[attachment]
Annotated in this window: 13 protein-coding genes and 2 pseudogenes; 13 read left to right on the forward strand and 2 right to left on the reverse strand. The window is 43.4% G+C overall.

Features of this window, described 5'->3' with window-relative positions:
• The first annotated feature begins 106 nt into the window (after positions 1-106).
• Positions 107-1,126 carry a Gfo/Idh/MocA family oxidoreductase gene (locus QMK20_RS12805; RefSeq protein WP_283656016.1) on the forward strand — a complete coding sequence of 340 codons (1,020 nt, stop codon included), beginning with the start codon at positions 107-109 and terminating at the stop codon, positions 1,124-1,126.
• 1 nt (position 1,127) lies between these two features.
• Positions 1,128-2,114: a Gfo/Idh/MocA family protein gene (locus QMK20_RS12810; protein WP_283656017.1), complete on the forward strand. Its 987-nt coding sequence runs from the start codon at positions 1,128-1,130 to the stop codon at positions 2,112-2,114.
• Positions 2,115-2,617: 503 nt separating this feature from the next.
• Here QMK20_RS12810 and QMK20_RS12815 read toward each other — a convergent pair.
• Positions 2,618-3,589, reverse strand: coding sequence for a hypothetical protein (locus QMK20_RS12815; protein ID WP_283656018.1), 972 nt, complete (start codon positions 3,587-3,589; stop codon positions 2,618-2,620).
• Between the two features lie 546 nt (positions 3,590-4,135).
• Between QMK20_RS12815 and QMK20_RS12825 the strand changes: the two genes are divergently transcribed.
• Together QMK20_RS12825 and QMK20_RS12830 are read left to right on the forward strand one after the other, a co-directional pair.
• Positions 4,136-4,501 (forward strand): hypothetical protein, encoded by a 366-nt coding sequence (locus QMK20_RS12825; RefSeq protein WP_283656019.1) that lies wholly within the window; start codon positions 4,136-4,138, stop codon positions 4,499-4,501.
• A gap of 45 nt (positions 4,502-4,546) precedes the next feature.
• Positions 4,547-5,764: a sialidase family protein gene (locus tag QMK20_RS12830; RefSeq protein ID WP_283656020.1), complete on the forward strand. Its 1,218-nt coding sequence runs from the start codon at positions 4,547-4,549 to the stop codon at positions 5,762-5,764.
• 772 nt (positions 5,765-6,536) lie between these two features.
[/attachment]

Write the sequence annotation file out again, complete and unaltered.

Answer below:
Annotated in this window: 13 protein-coding genes and 2 pseudogenes; 13 read left to right on the forward strand and 2 right to left on the reverse strand. The window is 43.4% G+C overall.

Features of this window, described 5'->3' with window-relative positions:
• The first annotated feature begins 106 nt into the window (after positions 1-106).
• Positions 107-1,126 carry a Gfo/Idh/MocA family oxidoreductase gene (locus QMK20_RS12805; RefSeq protein WP_283656016.1) on the forward strand — a complete coding sequence of 340 codons (1,020 nt, stop codon included), beginning with the start codon at positions 107-109 and terminating at the stop codon, positions 1,124-1,126.
• 1 nt (position 1,127) lies between these two features.
• Positions 1,128-2,114: a Gfo/Idh/MocA family protein gene (locus QMK20_RS12810; protein WP_283656017.1), complete on the forward strand. Its 987-nt coding sequence runs from the start codon at positions 1,128-1,130 to the stop codon at positions 2,112-2,114.
• Positions 2,115-2,617: 503 nt separating this feature from the next.
• Here QMK20_RS12810 and QMK20_RS12815 read toward each other — a convergent pair.
• Positions 2,618-3,589, reverse strand: coding sequence for a hypothetical protein (locus QMK20_RS12815; protein ID WP_283656018.1), 972 nt, complete (start codon positions 3,587-3,589; stop codon positions 2,618-2,620).
• Between the two features lie 546 nt (positions 3,590-4,135).
• Between QMK20_RS12815 and QMK20_RS12825 the strand changes: the two genes are divergently transcribed.
• Together QMK20_RS12825 and QMK20_RS12830 are read left to right on the forward strand one after the other, a co-directional pair.
• Positions 4,136-4,501 (forward strand): hypothetical protein, encoded by a 366-nt coding sequence (locus QMK20_RS12825; RefSeq protein WP_283656019.1) that lies wholly within the window; start codon positions 4,136-4,138, stop codon positions 4,499-4,501.
• A gap of 45 nt (positions 4,502-4,546) precedes the next feature.
• Positions 4,547-5,764: a sialidase family protein gene (locus tag QMK20_RS12830; RefSeq protein ID WP_283656020.1), complete on the forward strand. Its 1,218-nt coding sequence runs from the start codon at positions 4,547-4,549 to the stop codon at positions 5,762-5,764.
• 772 nt (positions 5,765-6,536) lie between these two features.